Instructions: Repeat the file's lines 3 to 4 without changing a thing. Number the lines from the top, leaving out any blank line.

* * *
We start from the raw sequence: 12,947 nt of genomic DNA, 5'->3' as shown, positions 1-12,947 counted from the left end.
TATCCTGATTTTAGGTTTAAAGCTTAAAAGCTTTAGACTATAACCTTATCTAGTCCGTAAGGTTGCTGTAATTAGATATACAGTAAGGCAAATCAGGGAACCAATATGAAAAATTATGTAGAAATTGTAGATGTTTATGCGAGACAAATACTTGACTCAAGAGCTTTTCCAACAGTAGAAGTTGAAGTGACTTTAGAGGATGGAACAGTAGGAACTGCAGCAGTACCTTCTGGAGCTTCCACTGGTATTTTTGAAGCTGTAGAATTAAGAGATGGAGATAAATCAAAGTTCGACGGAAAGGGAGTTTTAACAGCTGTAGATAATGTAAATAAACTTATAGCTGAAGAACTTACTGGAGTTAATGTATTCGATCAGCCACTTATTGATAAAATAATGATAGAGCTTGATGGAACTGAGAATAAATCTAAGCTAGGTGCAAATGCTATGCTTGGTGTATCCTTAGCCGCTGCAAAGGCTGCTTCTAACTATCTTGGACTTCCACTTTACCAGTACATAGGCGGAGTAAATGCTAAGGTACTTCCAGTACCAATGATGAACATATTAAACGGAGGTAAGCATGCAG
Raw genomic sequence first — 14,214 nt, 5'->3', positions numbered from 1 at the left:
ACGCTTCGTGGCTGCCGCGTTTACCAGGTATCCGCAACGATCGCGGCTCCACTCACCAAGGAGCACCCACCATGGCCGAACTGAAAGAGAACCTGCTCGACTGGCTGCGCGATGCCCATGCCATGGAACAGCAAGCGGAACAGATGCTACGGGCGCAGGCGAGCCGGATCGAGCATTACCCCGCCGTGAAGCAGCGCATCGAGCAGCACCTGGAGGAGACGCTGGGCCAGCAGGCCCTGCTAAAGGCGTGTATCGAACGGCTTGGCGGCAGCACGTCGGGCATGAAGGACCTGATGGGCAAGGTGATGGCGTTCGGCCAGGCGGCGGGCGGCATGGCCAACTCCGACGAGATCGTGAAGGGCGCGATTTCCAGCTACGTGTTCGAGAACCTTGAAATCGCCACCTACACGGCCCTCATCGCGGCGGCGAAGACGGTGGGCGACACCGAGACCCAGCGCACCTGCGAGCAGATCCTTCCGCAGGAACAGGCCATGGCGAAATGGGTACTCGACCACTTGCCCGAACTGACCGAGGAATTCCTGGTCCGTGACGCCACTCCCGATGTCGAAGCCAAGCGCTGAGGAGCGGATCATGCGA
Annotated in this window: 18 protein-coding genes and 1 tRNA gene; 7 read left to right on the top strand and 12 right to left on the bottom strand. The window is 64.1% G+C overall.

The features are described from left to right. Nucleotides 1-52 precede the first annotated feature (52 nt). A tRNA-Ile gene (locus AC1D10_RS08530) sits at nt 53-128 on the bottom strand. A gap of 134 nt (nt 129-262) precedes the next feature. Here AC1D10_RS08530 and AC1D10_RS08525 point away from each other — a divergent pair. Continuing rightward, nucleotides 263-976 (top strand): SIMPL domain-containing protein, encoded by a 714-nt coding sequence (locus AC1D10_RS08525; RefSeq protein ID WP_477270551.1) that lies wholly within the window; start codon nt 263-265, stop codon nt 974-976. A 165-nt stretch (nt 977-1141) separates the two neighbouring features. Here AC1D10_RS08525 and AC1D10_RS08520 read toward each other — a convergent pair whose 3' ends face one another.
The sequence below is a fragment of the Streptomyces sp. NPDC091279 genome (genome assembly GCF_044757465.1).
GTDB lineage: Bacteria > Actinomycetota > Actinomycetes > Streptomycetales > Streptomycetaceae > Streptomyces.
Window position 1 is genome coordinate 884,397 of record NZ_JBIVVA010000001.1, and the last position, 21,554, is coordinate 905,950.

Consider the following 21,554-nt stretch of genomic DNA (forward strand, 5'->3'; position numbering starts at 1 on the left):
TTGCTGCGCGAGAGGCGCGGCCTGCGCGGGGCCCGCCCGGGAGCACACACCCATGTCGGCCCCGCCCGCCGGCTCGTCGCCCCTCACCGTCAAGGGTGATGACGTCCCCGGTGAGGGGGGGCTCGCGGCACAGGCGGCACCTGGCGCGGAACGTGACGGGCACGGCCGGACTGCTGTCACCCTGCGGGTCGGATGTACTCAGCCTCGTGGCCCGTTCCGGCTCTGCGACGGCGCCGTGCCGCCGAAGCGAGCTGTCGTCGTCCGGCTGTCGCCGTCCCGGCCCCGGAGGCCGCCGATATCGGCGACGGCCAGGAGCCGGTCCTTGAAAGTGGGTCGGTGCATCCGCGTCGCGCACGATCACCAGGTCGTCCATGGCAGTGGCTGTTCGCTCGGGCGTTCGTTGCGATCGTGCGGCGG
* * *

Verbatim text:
Raw genomic sequence first — 14,214 nt, 5'->3', positions numbered from 1 at the left:
ACGCTTCGTGGCTGCCGCGTTTACCAGGTATCCGCAACGATCGCGGCTCCACTCACCAAGGAGCACCCACCATGGCCGAACTGAAAGAGAACCTGCTCGACTGGCTGCGCGATGCCCATGCCATGGAACAGCAAGCGGAACAGATGCTACGGGCGCAGGCGAGCCGGATCGAGCATTACCCCGCCGTGAAGCAGCGCATCGAGCAGCACCTGGAGGAGACGCTGGGCCAGCAGGCCCTGCTAAAGGCGTGTATCGAACGGCTTGGCGGCAGCACGTCGGGCATGAAGGACCTGATGGGCAAGGTGATGGCGTTCGGCCAGGCGGCGGGCGGCATGGCCAACTCCGACGAGATCGTGAAGGGCGCGATTTCCAGCTACGTGTTCGAGAACCTTGAAATCGCCACCTACACGGCCCTCATCGCGGCGGCGAAGACGGTGGGCGACACCGAGACCCAGCGCACCTGCGAGCAGATCCTTCCGCAGGAACAGGCCATGGCGAAATGGGTACTCGACCACTTGCCCGAACTGACCGAGGAATTCCTGGTCCGTGACGCCACTCCCGATGTCGAAGCCAAGCGCTGAGGAGCGGATCATGCGA